FOCUS ON CANCER: The news from ASH, bispecifics, payment woes, & off-the-shelf CAR-T
December 6, 2018
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News (fl)ASH  
The annual meeting of the American Society of Hematology is newsy, and the 2018 iteration in San Diego earlier this week was no exception . ASH conditions like sickle cell anemia and hemophilia are in the portfolio. So are blood cancers--leukemia, lymphoma, multiple myeloma--and many of the ASH headlines are about developments in the treatment for those diseases. 

Stat's  Adam Feuerstein wrote daily ASH round-ups. You can find his first "ASH in 30 Seconds" write-up here, his second day summary  here, and the third day here. All are worth more than 30 seconds of your time.  BioPharma Dive (especially BioPharma Dive), MedPage Today, Barron's, Bioworld, and  Vantage also supplied plenty of good coverage of the meeting. 

Bispecifics make a splash
Amgen, Roche and Regeneron, and others reported some positive results about their bispecific compounds at ASH.

Bispecifics? Ned Pagliarulo and Jacob Bell of Biopharma Dive have a lucid explanation: While most antibody-based immunotherapies are designed to latch on to the antigens that tumor cells sport on their surfaces, the bispecifics reach out and grab on to both  tumor and immune cells, effectively yoking them together so that T cells can then get down to their cancer-killing business.

Amgen's Blincyto (blinatumumab) is a bispecific. At ASH, results for Amgen's AMG420 garnered a lot of attention because of some preliminary but impressive results presented in September. The results reported at ASH were not quite as encouraging, in Pagliarulo and Bell's telling. Amgen's Greg Friberg told them that the people in the subjects were "highly pretreated" and that the bispecific may be more effective when it is sequenced after de-bulking agents.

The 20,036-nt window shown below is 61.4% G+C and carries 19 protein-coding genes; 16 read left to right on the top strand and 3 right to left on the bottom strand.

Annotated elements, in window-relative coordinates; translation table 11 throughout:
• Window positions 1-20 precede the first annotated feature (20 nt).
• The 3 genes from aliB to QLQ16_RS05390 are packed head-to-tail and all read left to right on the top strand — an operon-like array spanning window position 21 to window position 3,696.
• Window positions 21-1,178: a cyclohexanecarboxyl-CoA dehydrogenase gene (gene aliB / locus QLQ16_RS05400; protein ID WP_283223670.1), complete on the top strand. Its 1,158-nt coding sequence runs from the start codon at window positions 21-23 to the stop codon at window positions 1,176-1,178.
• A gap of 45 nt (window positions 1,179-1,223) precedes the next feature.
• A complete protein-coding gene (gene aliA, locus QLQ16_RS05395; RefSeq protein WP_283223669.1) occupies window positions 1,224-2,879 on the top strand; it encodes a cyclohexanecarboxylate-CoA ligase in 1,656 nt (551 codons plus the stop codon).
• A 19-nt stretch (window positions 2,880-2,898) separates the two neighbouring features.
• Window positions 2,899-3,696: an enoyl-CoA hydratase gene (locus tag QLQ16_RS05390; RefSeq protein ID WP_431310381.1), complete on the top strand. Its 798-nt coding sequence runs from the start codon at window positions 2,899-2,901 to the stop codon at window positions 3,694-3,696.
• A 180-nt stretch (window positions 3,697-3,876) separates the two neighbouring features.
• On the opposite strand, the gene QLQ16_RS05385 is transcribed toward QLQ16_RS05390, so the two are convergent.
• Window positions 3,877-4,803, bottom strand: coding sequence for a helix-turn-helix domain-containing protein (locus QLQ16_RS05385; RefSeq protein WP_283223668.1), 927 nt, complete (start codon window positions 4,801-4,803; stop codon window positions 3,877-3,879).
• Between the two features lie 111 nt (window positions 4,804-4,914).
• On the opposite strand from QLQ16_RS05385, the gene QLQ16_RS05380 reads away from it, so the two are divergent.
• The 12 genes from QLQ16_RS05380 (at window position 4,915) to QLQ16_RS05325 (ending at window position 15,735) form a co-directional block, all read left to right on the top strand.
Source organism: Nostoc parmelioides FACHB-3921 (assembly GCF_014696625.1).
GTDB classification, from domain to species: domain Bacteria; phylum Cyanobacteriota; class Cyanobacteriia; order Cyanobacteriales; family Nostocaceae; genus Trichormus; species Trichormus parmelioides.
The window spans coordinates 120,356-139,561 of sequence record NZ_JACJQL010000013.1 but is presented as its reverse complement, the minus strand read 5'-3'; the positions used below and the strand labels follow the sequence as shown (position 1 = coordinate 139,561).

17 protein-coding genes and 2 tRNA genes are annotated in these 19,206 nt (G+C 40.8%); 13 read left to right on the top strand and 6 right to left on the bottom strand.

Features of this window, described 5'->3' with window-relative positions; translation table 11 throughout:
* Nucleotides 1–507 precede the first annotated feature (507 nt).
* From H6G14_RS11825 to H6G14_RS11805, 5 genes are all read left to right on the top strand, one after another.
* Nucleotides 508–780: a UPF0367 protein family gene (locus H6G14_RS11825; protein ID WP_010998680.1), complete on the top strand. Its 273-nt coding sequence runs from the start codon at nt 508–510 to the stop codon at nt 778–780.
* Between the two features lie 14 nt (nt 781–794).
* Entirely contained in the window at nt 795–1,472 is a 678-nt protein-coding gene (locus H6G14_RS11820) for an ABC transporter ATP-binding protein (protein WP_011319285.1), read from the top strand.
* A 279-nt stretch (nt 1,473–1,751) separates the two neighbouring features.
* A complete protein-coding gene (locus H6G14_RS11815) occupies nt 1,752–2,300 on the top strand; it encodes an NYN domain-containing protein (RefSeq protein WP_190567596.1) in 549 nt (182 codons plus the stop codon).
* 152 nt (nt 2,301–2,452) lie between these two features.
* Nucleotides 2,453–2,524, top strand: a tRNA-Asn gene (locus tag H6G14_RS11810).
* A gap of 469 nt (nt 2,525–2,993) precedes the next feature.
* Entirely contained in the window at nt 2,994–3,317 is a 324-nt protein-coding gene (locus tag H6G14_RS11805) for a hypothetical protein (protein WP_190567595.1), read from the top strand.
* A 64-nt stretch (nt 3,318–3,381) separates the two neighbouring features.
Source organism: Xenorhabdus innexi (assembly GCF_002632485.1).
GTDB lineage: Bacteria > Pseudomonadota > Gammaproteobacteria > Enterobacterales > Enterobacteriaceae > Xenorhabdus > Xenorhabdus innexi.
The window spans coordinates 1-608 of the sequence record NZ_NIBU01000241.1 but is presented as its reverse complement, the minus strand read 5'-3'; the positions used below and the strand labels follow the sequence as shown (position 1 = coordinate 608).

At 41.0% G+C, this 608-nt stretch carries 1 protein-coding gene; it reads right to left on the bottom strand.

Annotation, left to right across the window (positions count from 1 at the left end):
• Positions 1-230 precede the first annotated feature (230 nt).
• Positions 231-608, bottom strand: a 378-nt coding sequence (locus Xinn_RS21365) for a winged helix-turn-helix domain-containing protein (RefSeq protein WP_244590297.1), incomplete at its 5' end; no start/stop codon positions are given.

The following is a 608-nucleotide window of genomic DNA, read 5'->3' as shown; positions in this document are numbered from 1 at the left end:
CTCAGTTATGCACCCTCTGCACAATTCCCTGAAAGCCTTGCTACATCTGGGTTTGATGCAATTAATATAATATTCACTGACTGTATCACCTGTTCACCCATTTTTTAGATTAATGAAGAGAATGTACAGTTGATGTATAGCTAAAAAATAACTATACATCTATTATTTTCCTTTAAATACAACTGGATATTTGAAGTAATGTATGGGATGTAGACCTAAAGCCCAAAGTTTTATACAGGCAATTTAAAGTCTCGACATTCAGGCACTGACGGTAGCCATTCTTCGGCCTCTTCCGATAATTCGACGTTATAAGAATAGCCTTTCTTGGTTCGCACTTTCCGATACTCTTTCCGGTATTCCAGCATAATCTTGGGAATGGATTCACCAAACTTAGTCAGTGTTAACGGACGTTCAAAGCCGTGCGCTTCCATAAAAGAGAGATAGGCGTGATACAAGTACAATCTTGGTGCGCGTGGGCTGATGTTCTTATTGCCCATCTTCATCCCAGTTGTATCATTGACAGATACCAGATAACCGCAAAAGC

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Sharpless, others: Treatment imperiled by quagmire of payment issues 
Not my job, Norman Sharpless says about payment. 

"That's a CMS problem," the NCI director told Feuerstein in an interview. Except when the payer issues put the future cancer cell therapies at risk-and, he said to Feuerstein, "I think we're there."

"I know of a number of programs where there are very promising Phase 1 or early Phase 2 trial data, but going forward with much larger studies is something that the industry and payers are nervous about," he continued. "They are seeing the reimbursement troubles we are having with CD-1
9 [CAR-T products like Yescarta and Kymriah] and they're wondering if there is a market there." 

In his speech at ASH , Sharpless changed the subject and called for aggregating genetic data of patients so the presence of genetic differences that might affect the efficacy of treatment might be detected sooner. 

Separately, a panel of hospital-based doctors and executives at ASH discussed the  complexities of reimbursement (and 1,000-page CMS documents they have to wade through) and the growing gap between CAR-T prices and Medicare and Medicaid reimbursement.
Good results for 'off-the-shelf' CAR-T
Speaking of Kymriah ( tisagenlecleucel) and Yescarta ( axicabtagene ciloleuce), they may soon be in for competition from cheaper, more convenient "off the shelf" CAR-T treatments. 

Kymriah and Yescarta are autologous treatments that involve modification of the patient's own T cells. Allogene Therapeutics, Atara Biotherapeutics, and Celyad in Belgium are developing allogeneic CAR-T treatments that use donor (aka allogeneic, thus Allogene) cells, which, metaphorically speaking, can be taken off the shelf. 

At ASH, Allogene reported results from a small (17 patients) Phase I trial that showed a good response rate to its off-the-shelf CAR-T therapy, UCART19. Allogene also presented data on ALLO-715, which targets a different antigen (BCMA instead of CD-19). 

And last week, before ASH got started, Celyad announced that its allogeneic CAR-T agent, CYAD-101, had been injected into the first patient in the treatment's Phase I trial.

These are early hours of the early days. But there are a lot of eyeballs on off-the-shelf CAR-T--and a lot of money chasing its possible success. Allogene has had great success getting venture capital investment this year and then topped it off with an IPO that brought in $324 million. 
Good results for Darzalex but not the right comparison
French researchers reported strong results for Darzalex (daratumumab) at ASH--that adding it to Revlimid (lenalidomide) extended progression-free survival. But a Mayo multiple myeloma expert, S. Vincent Rajkumar, told MedPage Today, hold on here, the trial did not compare the new regimen to the current standard of care, a combination of Velcade (bortezomib), Revlimid, and dexamethasone.
Peter Wehrwein
Editor 
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